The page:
New Jersey Republican Governor Chris Christie stopped by the Today
show, on Wednesday morning, to educate viewers and NBC's Ann Curry about
the problems of public employee unions and explained that when it comes
to getting government costs under control sometimes you just have to
say no. Curry mostly questioned Christie from the left, as she asked if
there was "a coordinated" GOP agenda to make unions "scapegoats" for a
problem "created by Wall Street" and the "banks" and suggested that "in
some ways it doesn't sort of make sense...that the unions really are to
For his part, Christie responded: "It's an issue of wanting to say yes all the time as a public official. You know you never want to say no to anybody because 'Oh you're much more popular if you say yes.' Well you know what? It's time we have to start saying no to certain things to be able to say yes to the things that will help to grow our economy and create a more prosperous future."
(MP3 audio) 
Curry began her interview by citing the New York Times editorial page to the governor, as she asked if in states like New Jersey, Wisconsin, Ohio and Indiana there was "a coordinated Republican political agenda to this attack or this effort, this pointed effort at unions?" To which Christie pointed out government spending is so out of control that even Democrats like Governor Jerry Brown in California were being forced to make cuts.
The following is the relevant back and forth between Christie and Curry as it was aired on the February 23 Today show:
ANN CURRY: Chris Christie is the Republican governor of New Jersey and was the first, as we just heard, to take on public employees unions. Governor Christie, good morning to you.
GOV. CHRIS CHRISTIE: Good morning, Ann.
CURRY: You probably are the best person to ask about a New York Times editorial in this morning's papers that basically talks about a - says that there is a political agenda by Republican governors, not just from Wisconsin but also in Ohio and Indiana that in each case, quote, "Republican talk of balancing budgets is cover for the real purpose of gutting the political force of middle class state workers who are steady supporters of Democrats and pose a threat to a growing conservative agenda." Is there a coordinated Republican political agenda to this attack or this effort, this pointed effort at unions?
CHRISTIE: No and, and if you look at it, these fights are going on all over the country, not just with Republicans but with Democrats. Look at California, Jerry Brown is talking about cutting their take home pay eight to 10 percent and laying off a bunch of state workers. This is about re-shifting our priorities. So if you want to do things in New Jersey, like I want to do, which is to provide property tax relief for middle class taxpayers. Well you know you can't continue to pay health benefits in New Jersey where this government pays 92 percent of the cost of health care for each person. That doesn't happen anywhere. And so we have to make these choices and they have to become part of the shared sacrifice.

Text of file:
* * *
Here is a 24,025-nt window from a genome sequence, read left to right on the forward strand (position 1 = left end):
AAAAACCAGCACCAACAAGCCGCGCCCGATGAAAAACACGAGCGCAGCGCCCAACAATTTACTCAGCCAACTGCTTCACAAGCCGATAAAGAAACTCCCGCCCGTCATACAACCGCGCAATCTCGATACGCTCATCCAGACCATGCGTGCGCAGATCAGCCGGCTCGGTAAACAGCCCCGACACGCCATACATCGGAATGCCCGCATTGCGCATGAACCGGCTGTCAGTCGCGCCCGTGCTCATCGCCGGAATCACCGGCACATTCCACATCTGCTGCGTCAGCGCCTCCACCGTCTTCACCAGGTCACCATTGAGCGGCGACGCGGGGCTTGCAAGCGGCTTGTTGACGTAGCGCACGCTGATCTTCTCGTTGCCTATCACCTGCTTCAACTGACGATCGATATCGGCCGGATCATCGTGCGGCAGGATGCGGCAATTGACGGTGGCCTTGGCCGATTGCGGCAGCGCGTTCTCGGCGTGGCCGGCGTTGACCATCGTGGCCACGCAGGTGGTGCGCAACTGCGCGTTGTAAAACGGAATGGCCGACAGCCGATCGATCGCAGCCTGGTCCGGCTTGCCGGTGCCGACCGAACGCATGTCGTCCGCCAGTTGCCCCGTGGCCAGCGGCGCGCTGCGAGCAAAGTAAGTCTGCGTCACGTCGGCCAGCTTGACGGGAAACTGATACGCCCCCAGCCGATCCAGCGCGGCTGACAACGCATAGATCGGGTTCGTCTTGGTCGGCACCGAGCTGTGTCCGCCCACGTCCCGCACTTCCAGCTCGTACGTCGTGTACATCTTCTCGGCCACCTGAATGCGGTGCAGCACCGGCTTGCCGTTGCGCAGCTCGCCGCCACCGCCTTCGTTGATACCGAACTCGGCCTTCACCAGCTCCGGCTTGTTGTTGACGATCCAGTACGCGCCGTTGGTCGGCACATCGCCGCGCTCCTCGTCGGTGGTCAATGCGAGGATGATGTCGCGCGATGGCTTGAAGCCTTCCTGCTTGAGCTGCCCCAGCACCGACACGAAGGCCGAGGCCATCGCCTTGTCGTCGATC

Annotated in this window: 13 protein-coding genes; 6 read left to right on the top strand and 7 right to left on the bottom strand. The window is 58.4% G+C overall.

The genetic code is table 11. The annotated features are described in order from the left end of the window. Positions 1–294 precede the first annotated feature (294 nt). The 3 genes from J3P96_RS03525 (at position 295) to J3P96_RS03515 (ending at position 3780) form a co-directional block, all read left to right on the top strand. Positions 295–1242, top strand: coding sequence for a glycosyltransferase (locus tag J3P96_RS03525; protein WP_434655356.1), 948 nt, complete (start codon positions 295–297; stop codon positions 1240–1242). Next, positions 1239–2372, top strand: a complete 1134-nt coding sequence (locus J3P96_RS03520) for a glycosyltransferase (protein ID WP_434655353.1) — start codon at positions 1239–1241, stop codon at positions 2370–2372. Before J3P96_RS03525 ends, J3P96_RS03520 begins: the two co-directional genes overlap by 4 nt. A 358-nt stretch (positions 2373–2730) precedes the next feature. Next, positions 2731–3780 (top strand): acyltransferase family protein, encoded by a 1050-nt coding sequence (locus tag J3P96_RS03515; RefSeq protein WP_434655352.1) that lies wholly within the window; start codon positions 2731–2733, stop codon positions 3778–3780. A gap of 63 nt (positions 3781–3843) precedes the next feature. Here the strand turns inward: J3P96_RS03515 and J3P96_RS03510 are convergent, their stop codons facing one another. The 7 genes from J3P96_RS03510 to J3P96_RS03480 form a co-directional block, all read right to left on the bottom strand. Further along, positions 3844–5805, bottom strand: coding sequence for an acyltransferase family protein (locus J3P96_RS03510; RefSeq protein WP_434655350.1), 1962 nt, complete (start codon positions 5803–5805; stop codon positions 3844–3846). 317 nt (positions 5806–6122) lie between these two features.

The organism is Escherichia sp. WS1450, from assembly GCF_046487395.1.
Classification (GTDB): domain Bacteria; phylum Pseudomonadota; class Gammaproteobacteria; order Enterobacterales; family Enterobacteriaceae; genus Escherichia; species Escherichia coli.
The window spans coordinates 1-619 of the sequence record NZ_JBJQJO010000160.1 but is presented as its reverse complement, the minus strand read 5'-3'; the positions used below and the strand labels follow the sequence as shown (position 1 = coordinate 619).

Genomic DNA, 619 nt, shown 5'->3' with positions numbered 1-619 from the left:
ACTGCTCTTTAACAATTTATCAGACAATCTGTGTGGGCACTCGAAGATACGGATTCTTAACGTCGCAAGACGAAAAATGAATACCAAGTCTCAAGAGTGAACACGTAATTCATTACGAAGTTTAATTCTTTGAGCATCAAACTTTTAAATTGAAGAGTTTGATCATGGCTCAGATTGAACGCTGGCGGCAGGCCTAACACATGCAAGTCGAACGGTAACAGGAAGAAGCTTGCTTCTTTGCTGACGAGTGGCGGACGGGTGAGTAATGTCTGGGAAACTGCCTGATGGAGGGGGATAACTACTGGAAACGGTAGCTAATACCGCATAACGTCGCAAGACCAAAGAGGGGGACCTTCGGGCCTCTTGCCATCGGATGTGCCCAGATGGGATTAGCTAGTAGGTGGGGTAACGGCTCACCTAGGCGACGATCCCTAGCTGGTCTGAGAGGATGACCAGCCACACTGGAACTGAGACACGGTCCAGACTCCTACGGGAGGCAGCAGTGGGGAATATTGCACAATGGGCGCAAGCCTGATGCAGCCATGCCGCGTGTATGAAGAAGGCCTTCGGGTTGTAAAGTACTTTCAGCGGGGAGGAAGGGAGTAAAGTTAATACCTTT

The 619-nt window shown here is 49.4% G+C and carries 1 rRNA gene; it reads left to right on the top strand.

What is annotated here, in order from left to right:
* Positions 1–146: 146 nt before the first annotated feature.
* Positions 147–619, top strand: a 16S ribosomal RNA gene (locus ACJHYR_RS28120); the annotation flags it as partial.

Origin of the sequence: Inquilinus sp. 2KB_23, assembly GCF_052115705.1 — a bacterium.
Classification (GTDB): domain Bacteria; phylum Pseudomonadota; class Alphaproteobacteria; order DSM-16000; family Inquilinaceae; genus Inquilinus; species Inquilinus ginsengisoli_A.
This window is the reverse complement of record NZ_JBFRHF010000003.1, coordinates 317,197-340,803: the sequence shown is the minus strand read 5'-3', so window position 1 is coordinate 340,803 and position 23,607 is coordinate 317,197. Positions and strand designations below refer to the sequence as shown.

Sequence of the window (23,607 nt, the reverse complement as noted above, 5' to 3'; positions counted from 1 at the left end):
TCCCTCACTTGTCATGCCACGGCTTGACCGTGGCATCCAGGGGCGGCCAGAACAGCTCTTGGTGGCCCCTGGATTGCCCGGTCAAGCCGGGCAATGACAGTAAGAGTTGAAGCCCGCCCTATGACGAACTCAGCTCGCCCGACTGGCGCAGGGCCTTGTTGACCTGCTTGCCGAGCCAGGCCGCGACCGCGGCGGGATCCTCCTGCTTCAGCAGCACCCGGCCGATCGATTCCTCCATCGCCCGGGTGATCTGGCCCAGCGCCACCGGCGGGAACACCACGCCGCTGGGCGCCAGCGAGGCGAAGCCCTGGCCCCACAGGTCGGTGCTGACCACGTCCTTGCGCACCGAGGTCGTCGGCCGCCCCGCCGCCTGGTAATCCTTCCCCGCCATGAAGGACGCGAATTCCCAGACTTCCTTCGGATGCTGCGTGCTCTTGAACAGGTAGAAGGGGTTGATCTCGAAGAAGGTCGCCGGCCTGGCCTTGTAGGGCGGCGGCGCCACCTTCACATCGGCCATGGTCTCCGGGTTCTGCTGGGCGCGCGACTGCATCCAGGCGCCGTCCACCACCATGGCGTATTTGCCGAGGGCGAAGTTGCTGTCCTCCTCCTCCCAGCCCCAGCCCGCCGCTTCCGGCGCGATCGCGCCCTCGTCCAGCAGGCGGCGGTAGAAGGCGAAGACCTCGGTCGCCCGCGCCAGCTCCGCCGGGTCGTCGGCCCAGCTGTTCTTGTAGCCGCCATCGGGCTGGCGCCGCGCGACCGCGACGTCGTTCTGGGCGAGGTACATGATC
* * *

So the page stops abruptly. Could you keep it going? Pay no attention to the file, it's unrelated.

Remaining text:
[On screen headline: "Cost-Cutting With Christie, Are Unions To Blame For State Budget Shortfalls?"]
CURRY: Okay so then the idea then that some critics have, that you are making unions scapegoats for a problem that really wasn't created by unions but was really created by Wall Street, created by the banks and the downturn in the economy, what do you say to those critics?
CHRISTIE: Well what I say to those critics are, they're not paying attention. Because if you were paying attention the problems here that are created on the state budget - sure we have a deficit problem that was helped by the economic downturn but what we also have are benefits and costs that are out of control. The family policy that most state workers in New Jersey get - $24,000 a year and they pay eight percent of that cost, the taxpayers pay the rest. We cannot afford these type of things any more. We have a pension deficit of $54 billion dollars in New Jersey. I mean that wasn't created by Wall Street. That was created by the fact that the benefits are too high and the payments in are too low.
CURRY: But this problem, budget problem is not just with states with collective bargaining deals. For example, there are many states that have denied collective bargaining rights that also have very large budget deficits. So in some ways it doesn't sort of make sense, that this idea that the unions really are to blame. CHRISTIE: Oh I'm saying it's just about collective bargaining, Ann. Because even in states, as you point out, where collective bargaining doesn't exist, legislatures have been too generous to public employees over time. So it's not just an issue of collective bargaining. It's, it's an issue of wanting to say yes all the time as a public official. You know you never want to say no to anybody because "Oh you're much more popular if you say yes." Well you know what? It's time we have to start saying no to certain things to be able to say yes to the things that will help to grow our economy and create a more prosperous future.
-Geoffrey Dickens is the Senior News Analyst at the Media Research Center. You can follow him on Twitter here